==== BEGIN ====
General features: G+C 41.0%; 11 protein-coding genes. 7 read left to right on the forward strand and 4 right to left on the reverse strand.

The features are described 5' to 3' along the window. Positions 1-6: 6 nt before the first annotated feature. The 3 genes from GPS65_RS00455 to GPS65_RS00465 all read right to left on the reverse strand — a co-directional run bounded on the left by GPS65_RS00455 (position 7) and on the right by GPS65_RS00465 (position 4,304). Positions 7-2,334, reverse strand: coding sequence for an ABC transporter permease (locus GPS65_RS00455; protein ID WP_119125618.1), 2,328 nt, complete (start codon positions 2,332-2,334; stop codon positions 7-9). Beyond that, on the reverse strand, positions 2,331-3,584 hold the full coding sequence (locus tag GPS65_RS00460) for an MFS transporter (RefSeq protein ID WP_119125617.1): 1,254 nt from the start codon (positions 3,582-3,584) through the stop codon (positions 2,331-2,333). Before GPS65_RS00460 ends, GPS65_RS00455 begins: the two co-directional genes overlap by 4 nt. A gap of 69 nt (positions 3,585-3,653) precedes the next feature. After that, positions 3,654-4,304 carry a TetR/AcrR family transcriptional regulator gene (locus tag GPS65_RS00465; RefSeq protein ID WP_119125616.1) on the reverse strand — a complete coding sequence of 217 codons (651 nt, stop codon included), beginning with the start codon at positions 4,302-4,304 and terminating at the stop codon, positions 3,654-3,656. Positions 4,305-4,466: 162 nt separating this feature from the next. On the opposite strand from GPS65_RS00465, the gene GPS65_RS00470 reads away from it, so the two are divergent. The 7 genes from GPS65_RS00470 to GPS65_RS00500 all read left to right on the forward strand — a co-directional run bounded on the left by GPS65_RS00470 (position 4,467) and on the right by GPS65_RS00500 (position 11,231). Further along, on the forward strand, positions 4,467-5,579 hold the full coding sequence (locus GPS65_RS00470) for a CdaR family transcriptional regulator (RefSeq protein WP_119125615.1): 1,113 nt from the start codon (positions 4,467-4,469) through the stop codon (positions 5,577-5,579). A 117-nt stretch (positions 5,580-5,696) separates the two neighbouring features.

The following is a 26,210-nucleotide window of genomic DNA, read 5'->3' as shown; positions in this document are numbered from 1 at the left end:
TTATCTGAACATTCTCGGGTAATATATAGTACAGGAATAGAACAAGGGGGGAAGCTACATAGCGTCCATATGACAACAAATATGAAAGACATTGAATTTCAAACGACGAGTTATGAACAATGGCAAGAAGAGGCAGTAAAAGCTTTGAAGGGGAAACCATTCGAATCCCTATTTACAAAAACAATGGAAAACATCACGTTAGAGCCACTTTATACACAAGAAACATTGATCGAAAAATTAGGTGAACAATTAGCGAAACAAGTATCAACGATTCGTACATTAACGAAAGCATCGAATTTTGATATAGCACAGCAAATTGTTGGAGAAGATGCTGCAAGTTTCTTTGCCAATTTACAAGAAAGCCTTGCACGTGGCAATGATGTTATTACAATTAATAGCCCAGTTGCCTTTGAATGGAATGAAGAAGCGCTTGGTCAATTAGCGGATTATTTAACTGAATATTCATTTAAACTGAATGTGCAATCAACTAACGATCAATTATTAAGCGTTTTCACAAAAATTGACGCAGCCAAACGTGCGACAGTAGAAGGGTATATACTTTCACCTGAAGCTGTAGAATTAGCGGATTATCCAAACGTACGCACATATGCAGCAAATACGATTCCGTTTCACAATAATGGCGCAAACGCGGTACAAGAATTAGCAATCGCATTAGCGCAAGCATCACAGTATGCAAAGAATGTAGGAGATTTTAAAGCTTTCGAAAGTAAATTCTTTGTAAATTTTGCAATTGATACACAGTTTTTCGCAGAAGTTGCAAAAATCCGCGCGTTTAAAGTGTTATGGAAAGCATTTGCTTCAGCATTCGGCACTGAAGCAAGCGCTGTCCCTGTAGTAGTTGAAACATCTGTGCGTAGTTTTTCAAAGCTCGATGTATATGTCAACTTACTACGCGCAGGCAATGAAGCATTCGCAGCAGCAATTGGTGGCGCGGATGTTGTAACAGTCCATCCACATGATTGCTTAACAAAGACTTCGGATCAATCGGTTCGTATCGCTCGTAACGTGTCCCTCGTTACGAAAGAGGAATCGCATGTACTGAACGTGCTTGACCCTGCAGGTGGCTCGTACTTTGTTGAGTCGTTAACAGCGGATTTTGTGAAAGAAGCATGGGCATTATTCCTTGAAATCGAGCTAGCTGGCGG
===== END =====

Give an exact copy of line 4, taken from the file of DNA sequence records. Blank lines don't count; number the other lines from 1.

TTATCTGAACATTCTCGGGTAATATATAGTACAGGAATAGAACAAGGGGGGAAGCTACATAGCGTCCATATGACAACAAATATGAAAGACATTGAATTTCAAACGACGAGTTATGAACAATGGCAAGAAGAGGCAGTAAAAGCTTTGAAGGGGAAACCATTCGAATCCCTATTTACAAAAACAATGGAAAACATCACGTTAGAGCCACTTTATACACAAGAAACATTGATCGAAAAATTAGGTGAACAATTAGCGAAACAAGTATCAACGATTCGTACATTAACGAAAGCATCGAATTTTGATATAGCACAGCAAATTGTTGGAGAAGATGCTGCAAGTTTCTTTGCCAATTTACAAGAAAGCCTTGCACGTGGCAATGATGTTATTACAATTAATAGCCCAGTTGCCTTTGAATGGAATGAAGAAGCGCTTGGTCAATTAGCGGATTATTTAACTGAATATTCATTTAAACTGAATGTGCAATCAACTAACGATCAATTATTAAGCGTTTTCACAAAAATTGACGCAGCCAAACGTGCGACAGTAGAAGGGTATATACTTTCACCTGAAGCTGTAGAATTAGCGGATTATCCAAACGTACGCACATATGCAGCAAATACGATTCCGTTTCACAATAATGGCGCAAACGCGGTACAAGAATTAGCAATCGCATTAGCGCAAGCATCACAGTATGCAAAGAATGTAGGAGATTTTAAAGCTTTCGAAAGTAAATTCTTTGTAAATTTTGCAATTGATACACAGTTTTTCGCAGAAGTTGCAAAAATCCGCGCGTTTAAAGTGTTATGGAAAGCATTTGCTTCAGCATTCGGCACTGAAGCAAGCGCTGTCCCTGTAGTAGTTGAAACATCTGTGCGTAGTTTTTCAAAGCTCGATGTATATGTCAACTTACTACGCGCAGGCAATGAAGCATTCGCAGCAGCAATTGGTGGCGCGGATGTTGTAACAGTCCATCCACATGATTGCTTAACAAAGACTTCGGATCAATCGGTTCGTATCGCTCGTAACGTGTCCCTCGTTACGAAAGAGGAATCGCATGTACTGAACGTGCTTGACCCTGCAGGTGGCTCGTACTTTGTTGAGTCGTTAACAGCGGATTTTGTGAAAGAAGCATGGGCATTATTCCTTGAAATCGAGCTAGCTGGCGG